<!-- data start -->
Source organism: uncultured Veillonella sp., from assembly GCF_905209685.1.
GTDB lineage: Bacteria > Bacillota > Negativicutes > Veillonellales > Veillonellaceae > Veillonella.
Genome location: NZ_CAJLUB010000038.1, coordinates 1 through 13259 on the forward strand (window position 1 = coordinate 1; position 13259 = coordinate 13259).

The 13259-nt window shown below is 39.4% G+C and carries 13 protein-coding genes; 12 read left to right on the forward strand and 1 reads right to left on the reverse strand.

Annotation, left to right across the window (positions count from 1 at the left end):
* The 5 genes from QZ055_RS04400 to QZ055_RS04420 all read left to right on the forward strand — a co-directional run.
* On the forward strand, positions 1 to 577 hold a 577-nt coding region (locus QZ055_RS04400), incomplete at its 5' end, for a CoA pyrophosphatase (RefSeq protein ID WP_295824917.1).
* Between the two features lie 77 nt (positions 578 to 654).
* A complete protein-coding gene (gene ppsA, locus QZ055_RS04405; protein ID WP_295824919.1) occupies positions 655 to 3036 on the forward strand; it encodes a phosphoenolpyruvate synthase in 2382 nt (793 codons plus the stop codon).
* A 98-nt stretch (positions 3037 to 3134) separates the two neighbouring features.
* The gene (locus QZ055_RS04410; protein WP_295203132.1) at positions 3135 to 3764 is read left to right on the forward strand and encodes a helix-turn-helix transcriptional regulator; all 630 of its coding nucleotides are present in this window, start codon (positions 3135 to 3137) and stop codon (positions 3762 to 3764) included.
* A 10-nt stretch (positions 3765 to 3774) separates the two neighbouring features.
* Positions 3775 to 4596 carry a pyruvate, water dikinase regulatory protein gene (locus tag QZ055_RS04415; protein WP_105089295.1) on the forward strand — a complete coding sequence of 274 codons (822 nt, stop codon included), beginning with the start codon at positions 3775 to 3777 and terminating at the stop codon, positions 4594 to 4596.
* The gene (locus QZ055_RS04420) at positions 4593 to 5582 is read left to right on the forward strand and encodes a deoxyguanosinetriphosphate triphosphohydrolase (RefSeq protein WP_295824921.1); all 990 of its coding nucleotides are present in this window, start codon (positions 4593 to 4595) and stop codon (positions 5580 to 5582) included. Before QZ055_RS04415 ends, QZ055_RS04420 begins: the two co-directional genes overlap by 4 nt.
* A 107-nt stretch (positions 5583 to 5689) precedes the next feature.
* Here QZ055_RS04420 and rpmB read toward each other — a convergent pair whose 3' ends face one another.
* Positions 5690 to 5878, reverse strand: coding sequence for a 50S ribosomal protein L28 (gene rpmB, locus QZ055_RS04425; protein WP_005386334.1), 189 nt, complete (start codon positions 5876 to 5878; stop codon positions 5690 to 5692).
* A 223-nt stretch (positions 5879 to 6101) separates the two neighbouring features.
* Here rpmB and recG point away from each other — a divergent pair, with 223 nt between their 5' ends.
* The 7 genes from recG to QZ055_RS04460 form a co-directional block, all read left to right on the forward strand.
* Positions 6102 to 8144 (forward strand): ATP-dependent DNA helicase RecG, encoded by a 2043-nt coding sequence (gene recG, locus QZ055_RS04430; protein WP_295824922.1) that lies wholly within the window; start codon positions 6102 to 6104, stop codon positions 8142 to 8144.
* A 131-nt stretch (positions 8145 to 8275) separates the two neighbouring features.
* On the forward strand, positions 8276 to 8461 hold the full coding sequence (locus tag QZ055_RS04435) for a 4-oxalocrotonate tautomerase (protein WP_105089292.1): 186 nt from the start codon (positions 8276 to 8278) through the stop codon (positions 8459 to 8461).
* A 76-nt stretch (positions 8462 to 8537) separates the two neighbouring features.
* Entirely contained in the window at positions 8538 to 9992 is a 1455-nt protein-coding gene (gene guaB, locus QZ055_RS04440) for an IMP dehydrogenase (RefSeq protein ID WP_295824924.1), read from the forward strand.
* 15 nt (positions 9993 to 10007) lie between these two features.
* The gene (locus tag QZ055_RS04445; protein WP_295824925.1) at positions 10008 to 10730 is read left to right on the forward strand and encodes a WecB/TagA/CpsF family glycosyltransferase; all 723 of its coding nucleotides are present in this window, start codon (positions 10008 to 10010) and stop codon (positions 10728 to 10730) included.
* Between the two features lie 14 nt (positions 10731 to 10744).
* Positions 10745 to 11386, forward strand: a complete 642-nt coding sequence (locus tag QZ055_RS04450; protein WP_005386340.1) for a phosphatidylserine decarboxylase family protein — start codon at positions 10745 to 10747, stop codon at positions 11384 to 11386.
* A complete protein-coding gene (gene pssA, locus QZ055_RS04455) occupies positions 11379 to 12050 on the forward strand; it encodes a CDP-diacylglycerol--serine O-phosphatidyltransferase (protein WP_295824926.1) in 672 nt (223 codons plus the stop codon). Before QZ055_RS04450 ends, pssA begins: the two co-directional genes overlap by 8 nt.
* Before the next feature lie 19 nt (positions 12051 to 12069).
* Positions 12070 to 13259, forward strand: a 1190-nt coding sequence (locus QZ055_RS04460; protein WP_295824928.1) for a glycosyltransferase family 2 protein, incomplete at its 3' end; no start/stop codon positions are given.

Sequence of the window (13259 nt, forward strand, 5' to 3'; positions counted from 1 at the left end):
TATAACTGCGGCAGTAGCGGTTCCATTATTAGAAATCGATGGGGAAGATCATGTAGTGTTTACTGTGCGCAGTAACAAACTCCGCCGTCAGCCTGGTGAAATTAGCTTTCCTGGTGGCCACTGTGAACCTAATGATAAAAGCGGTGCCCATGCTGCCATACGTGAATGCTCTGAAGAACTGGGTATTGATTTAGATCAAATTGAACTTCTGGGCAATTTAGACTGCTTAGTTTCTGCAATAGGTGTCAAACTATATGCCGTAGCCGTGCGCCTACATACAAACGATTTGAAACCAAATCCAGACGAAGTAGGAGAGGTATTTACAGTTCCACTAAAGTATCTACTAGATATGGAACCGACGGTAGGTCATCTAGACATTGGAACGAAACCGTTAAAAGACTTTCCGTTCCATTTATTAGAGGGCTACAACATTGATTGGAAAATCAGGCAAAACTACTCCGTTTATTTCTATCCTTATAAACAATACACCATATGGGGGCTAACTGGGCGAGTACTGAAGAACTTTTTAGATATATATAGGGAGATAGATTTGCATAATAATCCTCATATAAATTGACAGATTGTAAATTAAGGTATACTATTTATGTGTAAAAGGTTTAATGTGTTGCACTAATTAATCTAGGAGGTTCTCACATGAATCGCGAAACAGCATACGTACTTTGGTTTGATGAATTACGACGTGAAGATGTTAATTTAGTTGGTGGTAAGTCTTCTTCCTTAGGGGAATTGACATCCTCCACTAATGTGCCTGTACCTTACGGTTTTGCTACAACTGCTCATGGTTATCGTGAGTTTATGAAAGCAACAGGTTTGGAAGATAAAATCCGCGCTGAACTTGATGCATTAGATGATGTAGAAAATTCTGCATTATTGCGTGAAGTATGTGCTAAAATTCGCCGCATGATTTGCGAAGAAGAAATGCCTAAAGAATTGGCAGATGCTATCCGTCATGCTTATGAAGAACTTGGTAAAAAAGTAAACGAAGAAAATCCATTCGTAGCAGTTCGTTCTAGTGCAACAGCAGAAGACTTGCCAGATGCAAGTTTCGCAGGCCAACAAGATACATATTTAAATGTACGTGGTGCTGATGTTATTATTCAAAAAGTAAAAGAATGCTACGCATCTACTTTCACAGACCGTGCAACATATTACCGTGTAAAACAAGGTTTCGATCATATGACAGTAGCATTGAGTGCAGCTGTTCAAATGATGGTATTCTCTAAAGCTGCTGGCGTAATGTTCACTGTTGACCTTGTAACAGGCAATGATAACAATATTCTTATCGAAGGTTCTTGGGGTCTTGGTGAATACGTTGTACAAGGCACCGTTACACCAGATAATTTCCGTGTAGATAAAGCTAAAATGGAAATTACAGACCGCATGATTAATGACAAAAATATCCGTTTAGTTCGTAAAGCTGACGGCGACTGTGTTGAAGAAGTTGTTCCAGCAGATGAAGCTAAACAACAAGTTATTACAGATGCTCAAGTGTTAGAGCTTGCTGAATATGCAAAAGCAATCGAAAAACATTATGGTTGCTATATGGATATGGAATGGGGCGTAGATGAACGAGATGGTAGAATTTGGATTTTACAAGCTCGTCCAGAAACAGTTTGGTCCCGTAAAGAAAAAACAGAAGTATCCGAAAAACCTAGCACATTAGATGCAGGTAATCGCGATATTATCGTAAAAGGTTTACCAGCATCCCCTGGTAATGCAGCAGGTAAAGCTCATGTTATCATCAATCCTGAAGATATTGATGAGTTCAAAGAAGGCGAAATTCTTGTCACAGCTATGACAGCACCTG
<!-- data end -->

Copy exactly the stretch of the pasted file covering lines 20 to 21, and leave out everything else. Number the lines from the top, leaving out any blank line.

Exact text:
* The 7 genes from recG to QZ055_RS04460 form a co-directional block, all read left to right on the forward strand.
* Positions 6102 to 8144 (forward strand): ATP-dependent DNA helicase RecG, encoded by a 2043-nt coding sequence (gene recG, locus QZ055_RS04430; protein WP_295824922.1) that lies wholly within the window; start codon positions 6102 to 6104, stop codon positions 8142 to 8144.